Saturday, July 17, 2010

Android phones benchmarked; it's official, the Galaxy S is the fastest.

Consider this post a follow up on my ruminations post, in which it turns out I was likely completely wrong.

But hey, you can't win 'em all, and at least I was right about one thing; the 1GHz OMAP 3640 3630 isn't terribly different than the 550 MHz OMAP 3430 on the Droid, and at 1 GHz doesn't really give us any surprises when it comes to performance.

Then why did it score so well in this test? Taylor Wimberly, owner of (yes, the same website I've frequently complained of putting bad data in its articles), has performed a series of benchmarks that explains why.

His latest article, titled "What is the Fastest Android Phone?" uses a professional version of the Android benchmarking tool Quadrant that shows how it breaks down performance scores, and reveals that I/O (data read/write) performance in the Droid Shadow (aka Droid X) is why it was beating the Galaxy S (aka Samsung Captivate for the purpose of Taylor's tests) in benchmarks. As it turns out, there is a bug in the stock firmware of the Galaxy S that severely hinders I/O performance. A fix from some open source developers apparently corrects this issue, putting I/O performance back on par with the Droid X. One might argue however that until an official fix is released, the Droid X maintains its edge when comparing stock, unmodified phones. I'd be interested to know if the bug exists in all 4 US-carrier Galaxy S variants.

UPDATE: Thanks Anonymous for posting below with the following link for an I/O fix for the Captivate:

Taylor's article demonstrates that for actual CPU and GPU performance, the Galaxy S / Captivate (I'm just going to call it Galaxy S henceforth) beats the Droid X in both categories. Due to the vast improvement in efficiency (via the new JIT compiler) in Android 2.2, the Nexus One (or, amazingly, even an aging HTC Magic running Cyanogen 6 Android 2.2) can outperform either of the phones by a significant margin. When the Galaxy S and Droid X get Android 2.2, they'll truly be unstoppable; at least until we see dual-core Snapdragons and Cortex A9 SoCs in showing up in late 2010 / early 2011.

The Droid X beats the Galaxy S in one field by a small margin; memory performance. Both phones have significantly better memory performance than previous phones likely due to the use of LPDDR2 memory as opposed to the much slower LPDDR used until now. The Droid X manages to beat out the Galaxy S by a fraction regardless, but I'd be interested to know if the I/O bug in the Galaxy S affects memory performance at all.

Very interesting stuff. Android And Me has redeemed itself fairly well, and Taylor seems to be making an effort to verify his data before he posts. I could nitpick about his description of the Snapdragon being a Cortex-A8 chip, but I'll let it slide this time. :-p


  1. Hi,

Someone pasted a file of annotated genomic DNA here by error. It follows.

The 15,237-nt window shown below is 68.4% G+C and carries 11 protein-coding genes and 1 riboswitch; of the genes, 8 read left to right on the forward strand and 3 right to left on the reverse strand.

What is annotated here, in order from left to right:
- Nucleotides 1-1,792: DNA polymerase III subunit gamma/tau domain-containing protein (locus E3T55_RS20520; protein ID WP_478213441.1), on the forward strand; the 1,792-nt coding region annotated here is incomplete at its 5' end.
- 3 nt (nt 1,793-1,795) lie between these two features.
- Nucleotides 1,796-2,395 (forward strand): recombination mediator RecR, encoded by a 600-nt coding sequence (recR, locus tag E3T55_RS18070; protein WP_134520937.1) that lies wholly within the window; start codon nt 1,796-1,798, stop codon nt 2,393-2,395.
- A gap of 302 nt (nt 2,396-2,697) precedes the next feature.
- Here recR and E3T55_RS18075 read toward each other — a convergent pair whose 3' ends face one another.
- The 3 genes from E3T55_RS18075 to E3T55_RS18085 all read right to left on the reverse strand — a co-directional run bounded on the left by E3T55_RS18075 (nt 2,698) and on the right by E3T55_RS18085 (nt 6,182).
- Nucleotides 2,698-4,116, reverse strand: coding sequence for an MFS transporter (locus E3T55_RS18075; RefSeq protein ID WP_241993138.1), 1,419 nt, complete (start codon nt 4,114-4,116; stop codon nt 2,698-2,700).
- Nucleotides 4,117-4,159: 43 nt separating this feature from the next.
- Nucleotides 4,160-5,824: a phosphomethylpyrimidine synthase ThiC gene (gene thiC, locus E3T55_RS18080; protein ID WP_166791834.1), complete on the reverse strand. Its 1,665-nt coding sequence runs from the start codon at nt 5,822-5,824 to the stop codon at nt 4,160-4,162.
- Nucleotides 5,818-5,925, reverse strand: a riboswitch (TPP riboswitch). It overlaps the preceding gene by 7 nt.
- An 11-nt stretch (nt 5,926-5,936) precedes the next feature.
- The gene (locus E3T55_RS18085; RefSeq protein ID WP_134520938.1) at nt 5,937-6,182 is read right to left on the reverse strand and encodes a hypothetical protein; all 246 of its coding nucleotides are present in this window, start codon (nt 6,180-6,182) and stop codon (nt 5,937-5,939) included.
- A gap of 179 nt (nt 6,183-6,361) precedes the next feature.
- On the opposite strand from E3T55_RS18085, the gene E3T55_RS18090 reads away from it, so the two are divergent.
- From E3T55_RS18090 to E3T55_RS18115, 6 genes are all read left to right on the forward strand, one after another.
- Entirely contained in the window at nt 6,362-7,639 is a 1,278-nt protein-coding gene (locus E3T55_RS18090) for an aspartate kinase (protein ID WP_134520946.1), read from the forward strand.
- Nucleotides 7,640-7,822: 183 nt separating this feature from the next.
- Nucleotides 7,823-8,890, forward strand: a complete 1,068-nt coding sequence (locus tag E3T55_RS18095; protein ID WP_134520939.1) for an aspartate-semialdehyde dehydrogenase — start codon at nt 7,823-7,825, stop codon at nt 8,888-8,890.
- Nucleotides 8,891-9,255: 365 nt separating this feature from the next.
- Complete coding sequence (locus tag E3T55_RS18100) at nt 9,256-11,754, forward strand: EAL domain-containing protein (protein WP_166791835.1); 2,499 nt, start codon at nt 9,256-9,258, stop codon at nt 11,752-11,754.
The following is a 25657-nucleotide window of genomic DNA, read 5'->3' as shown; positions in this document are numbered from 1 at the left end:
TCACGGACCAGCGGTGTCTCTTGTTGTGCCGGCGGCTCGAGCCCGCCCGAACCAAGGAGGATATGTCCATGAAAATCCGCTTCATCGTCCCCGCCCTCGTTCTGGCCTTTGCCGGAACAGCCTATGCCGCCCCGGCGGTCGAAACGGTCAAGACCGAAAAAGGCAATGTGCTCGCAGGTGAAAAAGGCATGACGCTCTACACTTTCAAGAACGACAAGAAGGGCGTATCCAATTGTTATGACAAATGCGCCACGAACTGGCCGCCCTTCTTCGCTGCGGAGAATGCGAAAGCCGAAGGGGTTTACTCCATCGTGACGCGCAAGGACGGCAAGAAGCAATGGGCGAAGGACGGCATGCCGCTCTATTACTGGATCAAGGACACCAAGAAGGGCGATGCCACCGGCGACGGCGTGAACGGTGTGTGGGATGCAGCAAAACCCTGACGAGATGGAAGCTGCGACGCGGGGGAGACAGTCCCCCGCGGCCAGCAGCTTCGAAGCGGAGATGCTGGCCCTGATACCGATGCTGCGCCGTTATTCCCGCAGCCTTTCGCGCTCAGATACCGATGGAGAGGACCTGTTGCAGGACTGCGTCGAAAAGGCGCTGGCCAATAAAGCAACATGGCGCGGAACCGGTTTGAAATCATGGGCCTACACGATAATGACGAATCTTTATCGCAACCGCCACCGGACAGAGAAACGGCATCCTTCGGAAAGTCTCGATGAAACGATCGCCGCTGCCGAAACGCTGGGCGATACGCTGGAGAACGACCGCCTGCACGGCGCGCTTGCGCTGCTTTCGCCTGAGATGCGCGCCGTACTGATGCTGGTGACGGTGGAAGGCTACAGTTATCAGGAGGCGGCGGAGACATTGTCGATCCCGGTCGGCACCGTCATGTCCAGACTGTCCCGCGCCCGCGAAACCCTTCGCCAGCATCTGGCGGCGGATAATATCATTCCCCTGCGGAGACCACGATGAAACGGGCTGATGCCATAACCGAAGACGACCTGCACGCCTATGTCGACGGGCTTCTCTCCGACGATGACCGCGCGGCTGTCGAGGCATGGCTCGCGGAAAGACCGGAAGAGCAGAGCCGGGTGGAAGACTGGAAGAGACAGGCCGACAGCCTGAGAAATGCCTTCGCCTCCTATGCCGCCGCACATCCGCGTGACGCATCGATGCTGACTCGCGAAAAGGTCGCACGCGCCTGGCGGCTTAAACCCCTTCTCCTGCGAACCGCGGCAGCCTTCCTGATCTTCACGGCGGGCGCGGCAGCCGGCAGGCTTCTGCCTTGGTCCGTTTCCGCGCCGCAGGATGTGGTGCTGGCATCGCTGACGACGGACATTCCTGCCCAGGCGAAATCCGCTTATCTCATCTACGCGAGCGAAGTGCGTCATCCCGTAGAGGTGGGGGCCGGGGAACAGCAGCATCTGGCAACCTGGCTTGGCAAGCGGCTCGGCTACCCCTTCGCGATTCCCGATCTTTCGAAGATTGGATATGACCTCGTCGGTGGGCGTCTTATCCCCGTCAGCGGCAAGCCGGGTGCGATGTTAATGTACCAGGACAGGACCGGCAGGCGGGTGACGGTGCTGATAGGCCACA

Do you know if the european Galaxy S have got a gyroscope ?

    It seem's some versions on US market have got it and some others doen't.



  2. Well, I can't tell you with any certainty, but if you look halfway down this article at the slide titled "Six Axis Motion Sensing", an international version of the Galaxy S is displayed.

    Samsung performed the presentation so I'm inclined to believe it's true.

  3. Thx for your answer.

    Does 6 axis means 3 axis accelerometer + 3 axis gyroscope or could it be 6 axis accelerometer and no guroscope ?

    I wonder if the demo of n.o.v.a from Gameloft ( ) for the iPhone 4 is technicaly possible on the Galaxy S ...


  4. My understanding is that it's a 3 axis accelerometer + 3 axis gyroscope.

    Can't view that video while I'm at work, but I'll check it out when I get home tonight.

  5. I’m new to trying to understand these and other benchmarks. Could you explain your understanding of why has the Droid as the fastest “CPU Performance: Integer” device compared to Quadrant's results having it the slowest in “CPU Test”?

  6. Probably due Android 2.2 running on the Droid. Take a look at this page and you can see pretty clearly that some Droids are performing 2x as well as others; I suspect those are the ones running 2.2.

    GLBenchmark CPU Performance: Integer Results of Motorola Droid (Milestone Sholes)

  7. Thanks, I see your point. Amazing that a "minor" OS upgrade could/would make such a big difference.

  8. The JIT compiler provides a truly amazing improvement in CPU performance. The original AndroidAndMe article illustrates that an HTC Magic, with a 3-year-old 528 MHz ARM11 CPU (which is about half as fast as a modern Cortex-A8 running at the same clock speed) can outperform the fastest smartphone processors on the market simply by running Android 2.2 with the JIT compiler.

    Real-world CPU performance gains are shown to be between 400-500%... pretty outstanding!

  9. Impressive !

  10. Thank you for that link, Anonymous... I've been waiting to see the I/O fix hit a US-carrier Galaxy S. I've updated my original post to include your link.

    Much appreciated!

  11. I'm the anonymous of these comments :-)

    With Android 2.2 numbers will be amazing ^^

    About my first question I still don't know if the Galaxy S has got a gyroscope or not :-p

    I should received mine in a couple of days (french Galaxy S ^^).